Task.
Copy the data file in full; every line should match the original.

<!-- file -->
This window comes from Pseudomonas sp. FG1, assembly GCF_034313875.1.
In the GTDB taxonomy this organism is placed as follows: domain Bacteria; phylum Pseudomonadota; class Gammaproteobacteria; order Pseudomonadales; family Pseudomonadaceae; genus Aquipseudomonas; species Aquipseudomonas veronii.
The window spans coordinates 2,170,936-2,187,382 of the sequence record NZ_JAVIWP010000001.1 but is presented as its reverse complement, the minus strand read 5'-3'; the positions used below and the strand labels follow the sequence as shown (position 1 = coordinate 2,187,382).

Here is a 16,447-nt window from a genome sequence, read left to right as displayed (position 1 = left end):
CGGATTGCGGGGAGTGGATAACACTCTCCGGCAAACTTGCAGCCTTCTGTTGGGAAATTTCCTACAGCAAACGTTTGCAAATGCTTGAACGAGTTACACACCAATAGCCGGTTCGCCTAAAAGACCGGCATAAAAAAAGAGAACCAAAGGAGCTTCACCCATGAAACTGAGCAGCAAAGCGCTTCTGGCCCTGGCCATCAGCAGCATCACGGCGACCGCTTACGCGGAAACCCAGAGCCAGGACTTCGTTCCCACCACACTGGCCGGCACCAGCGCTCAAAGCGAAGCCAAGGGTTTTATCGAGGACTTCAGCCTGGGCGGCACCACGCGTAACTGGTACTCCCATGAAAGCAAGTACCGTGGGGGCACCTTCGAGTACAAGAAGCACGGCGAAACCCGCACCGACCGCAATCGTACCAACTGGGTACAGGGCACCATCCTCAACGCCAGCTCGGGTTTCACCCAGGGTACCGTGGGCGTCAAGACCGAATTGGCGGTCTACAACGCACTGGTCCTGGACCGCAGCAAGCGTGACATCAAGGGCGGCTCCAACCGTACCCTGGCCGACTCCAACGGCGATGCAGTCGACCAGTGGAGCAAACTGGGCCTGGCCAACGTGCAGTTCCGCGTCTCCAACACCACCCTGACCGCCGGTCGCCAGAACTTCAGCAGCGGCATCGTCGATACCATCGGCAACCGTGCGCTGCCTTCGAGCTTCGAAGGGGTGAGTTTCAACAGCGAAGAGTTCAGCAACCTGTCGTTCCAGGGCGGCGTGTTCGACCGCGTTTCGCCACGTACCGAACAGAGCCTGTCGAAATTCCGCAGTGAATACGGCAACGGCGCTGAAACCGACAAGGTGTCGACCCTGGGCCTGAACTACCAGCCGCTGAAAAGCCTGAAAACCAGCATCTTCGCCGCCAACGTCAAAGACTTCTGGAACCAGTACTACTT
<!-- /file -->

This window comes from Pseudomonas sp. FG1, assembly GCF_034313875.1.
In the GTDB taxonomy this organism is placed as follows: domain Bacteria; phylum Pseudomonadota; class Gammaproteobacteria; order Pseudomonadales; family Pseudomonadaceae; genus Aquipseudomonas; species Aquipseudomonas veronii.
The window spans coordinates 2,170,936-2,187,382 of the sequence record NZ_JAVIWP010000001.1 but is presented as its reverse complement, the minus strand read 5'-3'; the positions used below and the strand labels follow the sequence as shown (position 1 = coordinate 2,187,382).

Here is a 16,447-nt window from a genome sequence, read left to right as displayed (position 1 = left end):
CGGATTGCGGGGAGTGGATAACACTCTCCGGCAAACTTGCAGCCTTCTGTTGGGAAATTTCCTACAGCAAACGTTTGCAAATGCTTGAACGAGTTACACACCAATAGCCGGTTCGCCTAAAAGACCGGCATAAAAAAAGAGAACCAAAGGAGCTTCACCCATGAAACTGAGCAGCAAAGCGCTTCTGGCCCTGGCCATCAGCAGCATCACGGCGACCGCTTACGCGGAAACCCAGAGCCAGGACTTCGTTCCCACCACACTGGCCGGCACCAGCGCTCAAAGCGAAGCCAAGGGTTTTATCGAGGACTTCAGCCTGGGCGGCACCACGCGTAACTGGTACTCCCATGAAAGCAAGTACCGTGGGGGCACCTTCGAGTACAAGAAGCACGGCGAAACCCGCACCGACCGCAATCGTACCAACTGGGTACAGGGCACCATCCTCAACGCCAGCTCGGGTTTCACCCAGGGTACCGTGGGCGTCAAGACCGAATTGGCGGTCTACAACGCACTGGTCCTGGACCGCAGCAAGCGTGACATCAAGGGCGGCTCCAACCGTACCCTGGCCGACTCCAACGGCGATGCAGTCGACCAGTGGAGCAAACTGGGCCTGGCCAACGTGCAGTTCCGCGTCTCCAACACCACCCTGACCGCCGGTCGCCAGAACTTCAGCAGCGGCATCGTCGATACCATCGGCAACCGTGCGCTGCCTTCGAGCTTCGAAGGGGTGAGTTTCAACAGCGAAGAGTTCAGCAACCTGTCGTTCCAGGGCGGCGTGTTCGACCGCGTTTCGCCACGTACCGAACAGAGCCTGTCGAAATTCCGCAGTGAATACGGCAACGGCGCTGAAACCGACAAGGTGTCGACCCTGGGCCTGAACTACCAGCCGCTGAAAAGCCTGAAAACCAGCATCTTCGCCGCCAACGTCAAAGACTTCTGGAACCAGTACTACTT